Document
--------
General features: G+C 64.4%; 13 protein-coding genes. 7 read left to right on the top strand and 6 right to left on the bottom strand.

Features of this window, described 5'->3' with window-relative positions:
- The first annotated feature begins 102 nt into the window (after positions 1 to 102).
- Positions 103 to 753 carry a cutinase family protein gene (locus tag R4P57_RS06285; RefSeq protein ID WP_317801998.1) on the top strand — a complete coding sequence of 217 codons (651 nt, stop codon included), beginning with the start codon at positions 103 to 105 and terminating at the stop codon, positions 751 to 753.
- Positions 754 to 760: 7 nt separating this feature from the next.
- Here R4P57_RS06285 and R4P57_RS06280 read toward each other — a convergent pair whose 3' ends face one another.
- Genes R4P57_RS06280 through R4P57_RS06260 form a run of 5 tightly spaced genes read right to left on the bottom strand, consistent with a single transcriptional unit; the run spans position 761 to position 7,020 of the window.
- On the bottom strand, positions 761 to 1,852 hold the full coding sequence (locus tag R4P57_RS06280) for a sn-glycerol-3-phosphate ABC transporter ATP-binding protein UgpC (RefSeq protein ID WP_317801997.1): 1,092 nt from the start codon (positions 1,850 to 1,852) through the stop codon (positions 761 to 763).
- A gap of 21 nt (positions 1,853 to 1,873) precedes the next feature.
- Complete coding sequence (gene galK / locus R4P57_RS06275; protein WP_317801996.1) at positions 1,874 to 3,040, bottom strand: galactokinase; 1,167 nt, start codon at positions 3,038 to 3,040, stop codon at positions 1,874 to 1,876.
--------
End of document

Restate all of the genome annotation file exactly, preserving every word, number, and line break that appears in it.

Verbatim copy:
General features: G+C 64.4%; 13 protein-coding genes. 7 read left to right on the top strand and 6 right to left on the bottom strand.

Features of this window, described 5'->3' with window-relative positions:
- The first annotated feature begins 102 nt into the window (after positions 1 to 102).
- Positions 103 to 753 carry a cutinase family protein gene (locus tag R4P57_RS06285; RefSeq protein ID WP_317801998.1) on the top strand — a complete coding sequence of 217 codons (651 nt, stop codon included), beginning with the start codon at positions 103 to 105 and terminating at the stop codon, positions 751 to 753.
- Positions 754 to 760: 7 nt separating this feature from the next.
- Here R4P57_RS06285 and R4P57_RS06280 read toward each other — a convergent pair whose 3' ends face one another.
- Genes R4P57_RS06280 through R4P57_RS06260 form a run of 5 tightly spaced genes read right to left on the bottom strand, consistent with a single transcriptional unit; the run spans position 761 to position 7,020 of the window.
- On the bottom strand, positions 761 to 1,852 hold the full coding sequence (locus tag R4P57_RS06280) for a sn-glycerol-3-phosphate ABC transporter ATP-binding protein UgpC (RefSeq protein ID WP_317801997.1): 1,092 nt from the start codon (positions 1,850 to 1,852) through the stop codon (positions 761 to 763).
- A gap of 21 nt (positions 1,853 to 1,873) precedes the next feature.
- Complete coding sequence (gene galK / locus R4P57_RS06275; protein WP_317801996.1) at positions 1,874 to 3,040, bottom strand: galactokinase; 1,167 nt, start codon at positions 3,038 to 3,040, stop codon at positions 1,874 to 1,876.